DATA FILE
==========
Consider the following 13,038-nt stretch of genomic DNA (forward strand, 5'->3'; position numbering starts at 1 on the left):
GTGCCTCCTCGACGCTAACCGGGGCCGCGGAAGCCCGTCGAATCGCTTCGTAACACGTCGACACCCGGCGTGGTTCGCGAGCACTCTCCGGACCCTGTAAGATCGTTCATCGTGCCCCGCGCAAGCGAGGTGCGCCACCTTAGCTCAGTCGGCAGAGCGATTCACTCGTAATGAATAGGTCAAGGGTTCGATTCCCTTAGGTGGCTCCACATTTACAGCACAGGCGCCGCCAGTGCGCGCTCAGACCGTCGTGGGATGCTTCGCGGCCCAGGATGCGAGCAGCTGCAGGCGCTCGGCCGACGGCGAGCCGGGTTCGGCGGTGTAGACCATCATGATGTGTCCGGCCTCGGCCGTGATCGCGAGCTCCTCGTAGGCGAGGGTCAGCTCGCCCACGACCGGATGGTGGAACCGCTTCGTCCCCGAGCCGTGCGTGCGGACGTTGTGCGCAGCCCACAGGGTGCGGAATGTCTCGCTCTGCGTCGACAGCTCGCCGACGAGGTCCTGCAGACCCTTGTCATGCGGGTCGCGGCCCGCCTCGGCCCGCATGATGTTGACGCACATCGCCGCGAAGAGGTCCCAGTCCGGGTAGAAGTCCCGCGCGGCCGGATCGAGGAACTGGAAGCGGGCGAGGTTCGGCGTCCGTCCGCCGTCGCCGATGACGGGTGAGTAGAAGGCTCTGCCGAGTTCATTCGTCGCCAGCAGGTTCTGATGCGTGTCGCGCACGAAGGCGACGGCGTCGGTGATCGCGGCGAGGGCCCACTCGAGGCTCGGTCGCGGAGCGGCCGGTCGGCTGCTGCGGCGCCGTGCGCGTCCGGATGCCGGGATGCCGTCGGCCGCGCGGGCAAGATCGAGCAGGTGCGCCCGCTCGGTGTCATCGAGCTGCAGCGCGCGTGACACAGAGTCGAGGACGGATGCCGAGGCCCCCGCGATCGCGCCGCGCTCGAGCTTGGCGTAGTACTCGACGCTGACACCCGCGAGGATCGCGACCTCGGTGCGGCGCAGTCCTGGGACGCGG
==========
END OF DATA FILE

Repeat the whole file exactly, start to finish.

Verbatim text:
Consider the following 13,038-nt stretch of genomic DNA (forward strand, 5'->3'; position numbering starts at 1 on the left):
GTGCCTCCTCGACGCTAACCGGGGCCGCGGAAGCCCGTCGAATCGCTTCGTAACACGTCGACACCCGGCGTGGTTCGCGAGCACTCTCCGGACCCTGTAAGATCGTTCATCGTGCCCCGCGCAAGCGAGGTGCGCCACCTTAGCTCAGTCGGCAGAGCGATTCACTCGTAATGAATAGGTCAAGGGTTCGATTCCCTTAGGTGGCTCCACATTTACAGCACAGGCGCCGCCAGTGCGCGCTCAGACCGTCGTGGGATGCTTCGCGGCCCAGGATGCGAGCAGCTGCAGGCGCTCGGCCGACGGCGAGCCGGGTTCGGCGGTGTAGACCATCATGATGTGTCCGGCCTCGGCCGTGATCGCGAGCTCCTCGTAGGCGAGGGTCAGCTCGCCCACGACCGGATGGTGGAACCGCTTCGTCCCCGAGCCGTGCGTGCGGACGTTGTGCGCAGCCCACAGGGTGCGGAATGTCTCGCTCTGCGTCGACAGCTCGCCGACGAGGTCCTGCAGACCCTTGTCATGCGGGTCGCGGCCCGCCTCGGCCCGCATGATGTTGACGCACATCGCCGCGAAGAGGTCCCAGTCCGGGTAGAAGTCCCGCGCGGCCGGATCGAGGAACTGGAAGCGGGCGAGGTTCGGCGTCCGTCCGCCGTCGCCGATGACGGGTGAGTAGAAGGCTCTGCCGAGTTCATTCGTCGCCAGCAGGTTCTGATGCGTGTCGCGCACGAAGGCGACGGCGTCGGTGATCGCGGCGAGGGCCCACTCGAGGCTCGGTCGCGGAGCGGCCGGTCGGCTGCTGCGGCGCCGTGCGCGTCCGGATGCCGGGATGCCGTCGGCCGCGCGGGCAAGATCGAGCAGGTGCGCCCGCTCGGTGTCATCGAGCTGCAGCGCGCGTGACACAGAGTCGAGGACGGATGCCGAGGCCCCCGCGATCGCGCCGCGCTCGAGCTTGGCGTAGTACTCGACGCTGACACCCGCGAGGATCGCGACCTCGGTGCGGCGCAGTCCTGGGACGCGG